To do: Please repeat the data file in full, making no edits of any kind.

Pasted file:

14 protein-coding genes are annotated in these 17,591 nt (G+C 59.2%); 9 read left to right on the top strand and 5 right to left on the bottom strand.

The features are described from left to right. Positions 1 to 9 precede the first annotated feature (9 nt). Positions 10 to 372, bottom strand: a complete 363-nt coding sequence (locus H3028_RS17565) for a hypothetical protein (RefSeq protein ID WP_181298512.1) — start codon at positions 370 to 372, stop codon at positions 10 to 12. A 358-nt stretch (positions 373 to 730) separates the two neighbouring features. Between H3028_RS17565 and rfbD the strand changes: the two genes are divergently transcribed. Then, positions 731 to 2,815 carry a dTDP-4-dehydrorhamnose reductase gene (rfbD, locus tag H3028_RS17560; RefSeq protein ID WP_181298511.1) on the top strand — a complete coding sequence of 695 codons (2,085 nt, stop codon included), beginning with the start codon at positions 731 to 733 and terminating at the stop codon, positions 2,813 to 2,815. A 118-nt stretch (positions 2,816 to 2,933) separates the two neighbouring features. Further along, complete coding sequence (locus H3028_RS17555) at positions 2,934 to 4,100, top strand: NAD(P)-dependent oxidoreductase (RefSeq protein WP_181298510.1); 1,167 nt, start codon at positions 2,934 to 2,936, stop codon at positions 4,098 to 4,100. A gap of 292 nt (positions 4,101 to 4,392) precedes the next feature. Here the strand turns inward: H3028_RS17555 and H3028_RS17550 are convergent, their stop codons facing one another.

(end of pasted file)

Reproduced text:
14 protein-coding genes are annotated in these 17,591 nt (G+C 59.2%); 9 read left to right on the top strand and 5 right to left on the bottom strand.

The features are described from left to right. Positions 1 to 9 precede the first annotated feature (9 nt). Positions 10 to 372, bottom strand: a complete 363-nt coding sequence (locus H3028_RS17565) for a hypothetical protein (RefSeq protein ID WP_181298512.1) — start codon at positions 370 to 372, stop codon at positions 10 to 12. A 358-nt stretch (positions 373 to 730) separates the two neighbouring features. Between H3028_RS17565 and rfbD the strand changes: the two genes are divergently transcribed. Then, positions 731 to 2,815 carry a dTDP-4-dehydrorhamnose reductase gene (rfbD, locus tag H3028_RS17560; RefSeq protein ID WP_181298511.1) on the top strand — a complete coding sequence of 695 codons (2,085 nt, stop codon included), beginning with the start codon at positions 731 to 733 and terminating at the stop codon, positions 2,813 to 2,815. A 118-nt stretch (positions 2,816 to 2,933) separates the two neighbouring features. Further along, complete coding sequence (locus H3028_RS17555) at positions 2,934 to 4,100, top strand: NAD(P)-dependent oxidoreductase (RefSeq protein WP_181298510.1); 1,167 nt, start codon at positions 2,934 to 2,936, stop codon at positions 4,098 to 4,100. A gap of 292 nt (positions 4,101 to 4,392) precedes the next feature. Here the strand turns inward: H3028_RS17555 and H3028_RS17550 are convergent, their stop codons facing one another.